You also need to measure the distance from the back plate to any components which would block a long graphics card at the front of your case. Don’t forget that some cards have their power sockets on their back edge rather than the side, so you’ll need to add about 30-40mm to the length of your chosen card to guarantee it will fit comfortably.

If you’re unsure how long a card is, ask the manufacturer, seller or try pc forums and blogs to find someone who owns that card already and can confirm how big it is.

Next Month: How to know if a graphics card is compatible: power requirements

Planning to Buy a new graphics card for your PC?

radeonx1300-2If you want more PC performance so you can play the latest games at high resolutions and maximum quality, you will need a decent graphics card. But how do you know if your new card will fit inside your PC’s case and how do you know if it will be compatible with your existing set up.

Many PCs rely on ‘integrated graphics’ which are either a chip on the motherboard or one built into the CPU itself. Other computers have a ‘dedicated graphics card’, which plugs into an expansion slot on your PC’s motherboard.

You can usually tell which type of ‘graphics’ your PC uses by the location of the graphics connector port you use to plug in your monitor. If it is located in among the other ports, such as USB and Ethernet, then it’s ‘integrated graphics’. If the port is separate to the others, and there’s more than one port, such as a pair of DVI outputs, HDMI or DisplayPort, it’s likely to be a ‘dedicated graphics card’.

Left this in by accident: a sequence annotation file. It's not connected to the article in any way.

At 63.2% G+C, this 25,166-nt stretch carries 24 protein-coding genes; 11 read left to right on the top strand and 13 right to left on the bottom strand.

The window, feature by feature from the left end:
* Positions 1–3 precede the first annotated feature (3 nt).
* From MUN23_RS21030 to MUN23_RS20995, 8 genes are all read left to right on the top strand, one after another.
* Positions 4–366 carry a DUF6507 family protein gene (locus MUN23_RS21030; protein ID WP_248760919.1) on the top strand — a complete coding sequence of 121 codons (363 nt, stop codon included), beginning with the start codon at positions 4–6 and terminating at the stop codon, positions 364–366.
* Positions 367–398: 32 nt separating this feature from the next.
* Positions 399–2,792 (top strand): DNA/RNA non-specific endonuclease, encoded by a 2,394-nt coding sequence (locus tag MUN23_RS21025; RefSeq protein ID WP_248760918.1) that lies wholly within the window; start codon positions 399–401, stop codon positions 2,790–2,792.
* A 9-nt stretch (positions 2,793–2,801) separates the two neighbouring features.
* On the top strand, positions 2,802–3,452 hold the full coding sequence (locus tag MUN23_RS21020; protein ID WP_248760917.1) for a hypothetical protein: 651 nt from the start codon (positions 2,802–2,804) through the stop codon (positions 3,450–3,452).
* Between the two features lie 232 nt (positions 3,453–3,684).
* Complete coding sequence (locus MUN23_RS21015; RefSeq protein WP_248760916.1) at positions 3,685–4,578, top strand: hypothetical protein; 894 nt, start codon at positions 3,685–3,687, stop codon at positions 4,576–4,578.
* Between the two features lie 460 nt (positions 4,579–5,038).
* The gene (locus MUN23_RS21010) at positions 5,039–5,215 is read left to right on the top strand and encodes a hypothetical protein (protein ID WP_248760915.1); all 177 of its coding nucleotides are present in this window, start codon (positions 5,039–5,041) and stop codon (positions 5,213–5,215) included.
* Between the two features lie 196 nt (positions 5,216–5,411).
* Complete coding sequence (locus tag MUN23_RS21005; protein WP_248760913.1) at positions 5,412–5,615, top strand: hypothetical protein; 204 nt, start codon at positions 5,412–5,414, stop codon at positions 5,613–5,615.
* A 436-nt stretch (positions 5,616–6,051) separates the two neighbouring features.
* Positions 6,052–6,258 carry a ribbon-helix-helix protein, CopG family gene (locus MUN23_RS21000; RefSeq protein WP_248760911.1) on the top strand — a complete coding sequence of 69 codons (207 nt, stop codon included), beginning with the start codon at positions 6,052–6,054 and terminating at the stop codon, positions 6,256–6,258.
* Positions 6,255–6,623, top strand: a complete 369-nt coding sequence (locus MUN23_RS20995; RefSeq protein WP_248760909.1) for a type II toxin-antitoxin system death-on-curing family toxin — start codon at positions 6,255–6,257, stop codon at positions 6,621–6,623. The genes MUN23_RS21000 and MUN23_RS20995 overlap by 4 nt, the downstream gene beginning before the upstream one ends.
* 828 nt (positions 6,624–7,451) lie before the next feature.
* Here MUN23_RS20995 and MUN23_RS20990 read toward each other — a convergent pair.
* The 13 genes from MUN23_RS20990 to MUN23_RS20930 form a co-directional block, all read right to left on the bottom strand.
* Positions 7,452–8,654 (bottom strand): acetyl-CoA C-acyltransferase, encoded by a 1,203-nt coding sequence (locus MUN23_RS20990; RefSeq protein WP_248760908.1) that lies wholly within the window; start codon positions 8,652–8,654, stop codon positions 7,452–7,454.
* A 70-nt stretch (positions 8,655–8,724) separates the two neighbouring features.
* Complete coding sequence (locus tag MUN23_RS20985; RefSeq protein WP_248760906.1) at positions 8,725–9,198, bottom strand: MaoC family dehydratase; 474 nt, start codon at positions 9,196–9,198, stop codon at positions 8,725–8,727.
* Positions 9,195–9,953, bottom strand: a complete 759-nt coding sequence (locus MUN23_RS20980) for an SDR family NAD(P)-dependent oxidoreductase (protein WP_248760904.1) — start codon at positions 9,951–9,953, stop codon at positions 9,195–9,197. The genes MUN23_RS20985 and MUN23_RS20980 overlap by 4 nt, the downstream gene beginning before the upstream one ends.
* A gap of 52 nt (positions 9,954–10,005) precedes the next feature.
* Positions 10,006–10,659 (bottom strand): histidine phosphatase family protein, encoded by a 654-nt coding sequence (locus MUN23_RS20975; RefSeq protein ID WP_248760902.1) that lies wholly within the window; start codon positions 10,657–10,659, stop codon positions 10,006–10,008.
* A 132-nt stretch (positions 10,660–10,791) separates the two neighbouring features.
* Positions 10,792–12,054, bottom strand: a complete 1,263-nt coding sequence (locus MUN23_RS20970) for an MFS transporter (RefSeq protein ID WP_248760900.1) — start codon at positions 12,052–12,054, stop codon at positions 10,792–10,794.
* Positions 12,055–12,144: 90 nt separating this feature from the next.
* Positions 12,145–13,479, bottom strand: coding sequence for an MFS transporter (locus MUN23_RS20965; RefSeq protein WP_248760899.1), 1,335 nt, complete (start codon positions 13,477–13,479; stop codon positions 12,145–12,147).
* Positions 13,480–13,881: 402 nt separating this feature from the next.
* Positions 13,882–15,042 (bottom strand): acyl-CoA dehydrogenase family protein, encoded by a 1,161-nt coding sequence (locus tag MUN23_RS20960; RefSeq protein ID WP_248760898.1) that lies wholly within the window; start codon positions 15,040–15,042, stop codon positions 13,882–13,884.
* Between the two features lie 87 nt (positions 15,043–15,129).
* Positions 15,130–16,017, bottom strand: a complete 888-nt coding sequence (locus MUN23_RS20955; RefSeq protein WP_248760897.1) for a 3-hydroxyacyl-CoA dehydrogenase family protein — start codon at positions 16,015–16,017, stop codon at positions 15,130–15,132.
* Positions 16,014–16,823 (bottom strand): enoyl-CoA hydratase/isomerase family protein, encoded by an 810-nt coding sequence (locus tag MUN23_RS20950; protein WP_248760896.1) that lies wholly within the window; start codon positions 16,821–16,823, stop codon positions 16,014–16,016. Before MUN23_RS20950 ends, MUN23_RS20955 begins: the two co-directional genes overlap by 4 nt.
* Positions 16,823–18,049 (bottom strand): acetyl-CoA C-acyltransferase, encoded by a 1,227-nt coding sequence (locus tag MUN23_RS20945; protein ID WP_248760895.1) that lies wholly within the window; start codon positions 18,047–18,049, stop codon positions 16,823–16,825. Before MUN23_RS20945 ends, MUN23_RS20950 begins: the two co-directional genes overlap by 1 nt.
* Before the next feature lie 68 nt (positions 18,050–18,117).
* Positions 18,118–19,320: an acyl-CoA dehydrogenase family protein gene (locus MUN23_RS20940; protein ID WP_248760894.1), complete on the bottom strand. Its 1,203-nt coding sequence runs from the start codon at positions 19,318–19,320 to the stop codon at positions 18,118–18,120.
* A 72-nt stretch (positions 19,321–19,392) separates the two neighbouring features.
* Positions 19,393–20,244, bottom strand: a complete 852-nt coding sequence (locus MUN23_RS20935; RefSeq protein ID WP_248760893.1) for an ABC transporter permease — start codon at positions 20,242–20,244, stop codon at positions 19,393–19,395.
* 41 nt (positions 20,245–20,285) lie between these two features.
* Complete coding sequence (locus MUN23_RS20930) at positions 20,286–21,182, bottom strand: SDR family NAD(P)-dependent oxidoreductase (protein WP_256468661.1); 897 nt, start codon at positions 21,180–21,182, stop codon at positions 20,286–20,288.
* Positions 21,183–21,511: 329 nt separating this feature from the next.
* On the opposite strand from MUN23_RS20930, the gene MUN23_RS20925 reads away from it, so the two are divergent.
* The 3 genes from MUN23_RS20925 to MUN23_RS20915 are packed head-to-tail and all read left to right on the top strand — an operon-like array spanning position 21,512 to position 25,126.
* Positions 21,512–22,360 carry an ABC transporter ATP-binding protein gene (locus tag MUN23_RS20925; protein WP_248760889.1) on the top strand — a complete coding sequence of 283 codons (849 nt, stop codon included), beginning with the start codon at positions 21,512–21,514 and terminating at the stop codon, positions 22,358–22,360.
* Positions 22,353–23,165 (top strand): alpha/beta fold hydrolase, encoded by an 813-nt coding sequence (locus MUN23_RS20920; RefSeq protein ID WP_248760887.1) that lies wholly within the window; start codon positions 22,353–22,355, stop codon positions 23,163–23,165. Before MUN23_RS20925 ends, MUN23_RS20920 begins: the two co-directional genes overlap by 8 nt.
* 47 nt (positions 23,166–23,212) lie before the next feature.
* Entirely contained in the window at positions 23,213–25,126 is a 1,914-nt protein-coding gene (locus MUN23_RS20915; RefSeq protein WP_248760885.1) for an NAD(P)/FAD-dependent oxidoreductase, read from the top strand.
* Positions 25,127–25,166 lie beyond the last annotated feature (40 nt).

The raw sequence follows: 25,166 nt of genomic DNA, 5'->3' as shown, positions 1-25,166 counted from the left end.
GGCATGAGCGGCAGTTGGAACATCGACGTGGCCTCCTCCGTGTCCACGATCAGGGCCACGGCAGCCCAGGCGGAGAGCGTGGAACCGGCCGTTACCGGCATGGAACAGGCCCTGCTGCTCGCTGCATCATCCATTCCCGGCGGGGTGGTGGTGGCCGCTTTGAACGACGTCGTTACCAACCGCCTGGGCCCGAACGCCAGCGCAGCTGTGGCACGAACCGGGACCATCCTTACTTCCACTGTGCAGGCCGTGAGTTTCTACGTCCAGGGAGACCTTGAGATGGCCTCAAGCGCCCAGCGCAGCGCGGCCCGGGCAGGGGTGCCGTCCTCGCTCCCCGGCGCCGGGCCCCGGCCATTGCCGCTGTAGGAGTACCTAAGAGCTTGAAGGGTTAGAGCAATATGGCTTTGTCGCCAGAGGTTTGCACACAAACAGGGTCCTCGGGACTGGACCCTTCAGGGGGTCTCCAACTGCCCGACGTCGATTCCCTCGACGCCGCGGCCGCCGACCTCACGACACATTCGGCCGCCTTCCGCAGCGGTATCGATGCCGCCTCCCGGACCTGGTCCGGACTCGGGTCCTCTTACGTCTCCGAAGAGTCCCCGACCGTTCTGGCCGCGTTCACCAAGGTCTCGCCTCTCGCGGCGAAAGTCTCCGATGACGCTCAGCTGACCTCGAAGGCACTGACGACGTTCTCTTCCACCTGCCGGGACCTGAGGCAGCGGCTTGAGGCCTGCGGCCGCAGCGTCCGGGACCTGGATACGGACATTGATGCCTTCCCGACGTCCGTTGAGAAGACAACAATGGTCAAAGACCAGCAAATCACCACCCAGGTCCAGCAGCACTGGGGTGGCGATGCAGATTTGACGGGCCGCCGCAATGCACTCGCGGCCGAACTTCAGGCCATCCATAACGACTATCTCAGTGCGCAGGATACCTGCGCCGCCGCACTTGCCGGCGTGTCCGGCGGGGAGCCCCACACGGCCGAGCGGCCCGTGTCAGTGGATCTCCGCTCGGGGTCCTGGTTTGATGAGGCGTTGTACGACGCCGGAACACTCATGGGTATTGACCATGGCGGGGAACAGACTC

To fit a new ‘dedicated graphics card’ you’ll need both a PCI Express expansion slot and a corresponding slot in the PC’s case, with a removable back plate where the connections will sit.

Next Month: Making sure your new Graphic Card fits your PC

Keep your Windows PC Working Well

windows8lockscreen140105To keep your computer in good shape you must keep it free of malicious software, viruses and dust.

You should also ensure that your PC’s hard drive is well maintained to reduce any problems that might arise in the future.

A lot of freely available software can keep your PC perfectly well tuned. It’s just a question of knowing what to download and how to make the best use of it.

Read more about this very important topic – www.qbs-pchelp.co.uk/pchelparticles/pctuneup.html.

To find out how to deal with dust problems see – www.qbs-pchelp.co.uk/pchelparticles/cleanpc.html.

Add More Memory to Speed Up Your PC

computer-memory-ramAdding more memory to your computer is often the most cost-effective upgrade you can make to speed up your PC, especially if it feels a bit sluggish after a few years of use.

Here is a brief overview of how to add more memory to your computer.

PC memory comes in many flavours, such as DDR2, DDR3 and DDR4. Newer technologies always offer faster performance, but most motherboards accept only one type of memory so you need to check your PC’s manual to find out what type of memory modules you need and how you should install them.

Companies such as Crucial and Kingston offer handy online tools that identify the appropriate memory for many different computers and a variety of motherboards.

To take advantage of more than 4GB of memory your PC needs to run a 64-bit operating system either using Windows Vista, Windows 7 or Windows 8. 64-bit systems offer direct access to more virtual and physical memory than 32-bit systems and therefore process a lot more data per clock cycle. This makes your PC run faster and perform everyday tasks that much quicker. Bearing in mind this useful speed improvement, we thoroughly recommend that you use a 64-bit operating system.